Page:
4 Easy (But Little Known) Steps That Protect Your Website From Hackers

In 2015 there were more than 177,866,236 personal records exposed via 78 data security breaches.

The alarming frequency with which websites are hacked, should have actually served as a wake up call for businesses and individuals with websites of their own. However, what has been witnessed is something on the contrary. Many website owners are lulled into a sense of false security that their website may not be the target of hackers. Far from it, regardless of the fact whether a website has a payment gateway, or anything of value, all websites share the same risk as high profile ones.

There is a simple reason behind attempts to hack into websites. A hacker or hackers may try to gain control of the website with the intention of using it as a relay to spam, or to park files with content that is objectionable.  The bottom line is quite simple – all websites share a similar exposure to the risk of being hacked. So, here are a few tips that will help you to eliminate vulnerabilities.


1. Update

This should ideally be something that you do as a matter of routine. If you happen to rely on a service provider who manages your hosting, then it automatically becomes the responsibility of the service provider, and you can relax a bit. However, if you happen to rely on third party software, you need to be on the lookout for update notifications and comply immediately.  Security patches are meant to improve your safety and reduce vulnerability. Do not consider an update to be a chore, it could save you from helpless moments.

2. Prevent Cross Site Scripting Attacks

The injection of JavaScript into your webpages can actually permit an attacker to gain control of user accounts of individuals who visited the infected pages, by lifting their login cookie. This needs to be prevented by ensuring that JavaScript cannot be injected into pages. This is best achieved by CSP or Content Security Policy wherein a header instructs the browser to disable the running of scripts in the domain.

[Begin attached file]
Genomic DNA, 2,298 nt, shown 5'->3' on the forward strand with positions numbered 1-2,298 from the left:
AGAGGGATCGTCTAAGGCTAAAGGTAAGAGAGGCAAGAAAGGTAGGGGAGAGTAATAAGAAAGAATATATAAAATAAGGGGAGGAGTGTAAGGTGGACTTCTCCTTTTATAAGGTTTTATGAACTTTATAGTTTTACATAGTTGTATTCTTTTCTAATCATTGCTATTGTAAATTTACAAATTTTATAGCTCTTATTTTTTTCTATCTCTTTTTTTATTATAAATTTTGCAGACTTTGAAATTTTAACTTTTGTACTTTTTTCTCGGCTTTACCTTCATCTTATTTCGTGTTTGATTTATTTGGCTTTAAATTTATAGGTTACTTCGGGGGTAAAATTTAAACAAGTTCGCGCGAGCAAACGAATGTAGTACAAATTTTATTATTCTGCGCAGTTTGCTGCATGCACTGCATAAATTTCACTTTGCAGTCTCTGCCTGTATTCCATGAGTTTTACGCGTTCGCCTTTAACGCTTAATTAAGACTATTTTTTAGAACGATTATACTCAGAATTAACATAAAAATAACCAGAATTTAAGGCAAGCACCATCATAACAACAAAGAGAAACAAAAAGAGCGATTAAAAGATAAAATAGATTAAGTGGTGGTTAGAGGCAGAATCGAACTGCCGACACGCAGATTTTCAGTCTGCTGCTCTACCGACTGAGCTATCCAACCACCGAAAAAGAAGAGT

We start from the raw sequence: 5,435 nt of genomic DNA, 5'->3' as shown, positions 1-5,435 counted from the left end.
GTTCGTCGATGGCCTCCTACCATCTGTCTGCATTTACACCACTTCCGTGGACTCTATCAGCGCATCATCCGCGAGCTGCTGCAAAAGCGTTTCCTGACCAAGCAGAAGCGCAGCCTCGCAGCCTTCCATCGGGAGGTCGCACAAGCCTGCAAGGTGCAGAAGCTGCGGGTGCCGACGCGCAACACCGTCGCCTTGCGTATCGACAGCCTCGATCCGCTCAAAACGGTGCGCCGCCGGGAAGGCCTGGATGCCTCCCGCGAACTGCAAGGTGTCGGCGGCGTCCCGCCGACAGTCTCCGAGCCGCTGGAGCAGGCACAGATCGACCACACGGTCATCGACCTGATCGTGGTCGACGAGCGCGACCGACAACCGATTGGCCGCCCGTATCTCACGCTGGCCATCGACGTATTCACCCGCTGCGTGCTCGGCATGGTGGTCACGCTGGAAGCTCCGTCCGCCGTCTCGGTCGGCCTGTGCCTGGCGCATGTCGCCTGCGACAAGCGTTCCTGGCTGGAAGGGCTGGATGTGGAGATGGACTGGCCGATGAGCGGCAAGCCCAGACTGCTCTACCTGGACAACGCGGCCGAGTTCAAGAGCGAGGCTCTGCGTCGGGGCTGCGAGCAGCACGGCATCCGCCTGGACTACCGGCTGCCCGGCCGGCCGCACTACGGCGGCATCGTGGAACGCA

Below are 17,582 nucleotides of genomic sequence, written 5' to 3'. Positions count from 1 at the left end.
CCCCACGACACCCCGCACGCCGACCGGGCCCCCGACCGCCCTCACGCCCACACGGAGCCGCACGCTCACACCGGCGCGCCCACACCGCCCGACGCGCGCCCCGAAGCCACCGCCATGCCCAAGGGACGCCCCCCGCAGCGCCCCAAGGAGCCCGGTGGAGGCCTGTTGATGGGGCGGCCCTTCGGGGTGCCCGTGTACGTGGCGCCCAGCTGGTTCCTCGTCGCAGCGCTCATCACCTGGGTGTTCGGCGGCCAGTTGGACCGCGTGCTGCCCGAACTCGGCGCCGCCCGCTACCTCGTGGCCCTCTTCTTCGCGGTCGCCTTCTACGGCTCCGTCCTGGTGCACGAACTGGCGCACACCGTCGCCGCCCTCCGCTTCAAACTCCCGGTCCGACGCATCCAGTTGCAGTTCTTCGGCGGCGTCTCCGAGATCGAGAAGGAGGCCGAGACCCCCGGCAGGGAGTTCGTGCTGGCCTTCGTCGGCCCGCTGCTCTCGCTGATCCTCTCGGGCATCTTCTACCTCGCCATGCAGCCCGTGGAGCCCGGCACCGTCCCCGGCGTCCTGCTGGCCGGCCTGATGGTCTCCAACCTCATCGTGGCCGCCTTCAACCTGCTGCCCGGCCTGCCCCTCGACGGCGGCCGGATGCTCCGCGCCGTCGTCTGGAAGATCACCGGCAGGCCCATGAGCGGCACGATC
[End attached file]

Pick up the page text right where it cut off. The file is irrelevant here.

3. Passwords and Secure Hashtag Algorithms

Despite the fact that standard password security recommendations are necessary, many users try to cut corners and use weak passwords. Passwords need to be of sufficient length, a combination of alphanumeric, upper case, and special characters. And it is mandatory that passwords be stored as encrypted values like SHA1 to prevent use of stolen passwords. Securing the website is all about the right kind of preparations for all eventualities and this is absolutely necessary.

4. Safe file uploads

Files that are uploaded to sites can contain malicious scripts that will execute and throw your website open. While it may be difficult to avoid this option of allowing users to upload files, depending on the kind of service or profile maintained for users, it is possible to eliminate risks. This could be by preventing a direct access, and storing files in a separate folder that is beyond the webroot. Secondly, the file permissions need to be changed, to prevent their execution.

The number of countermeasures available to prevent websites from being hacked are numerous and it all hinges on the website owners to incorporate changes at the design and development stage.

Reference Links: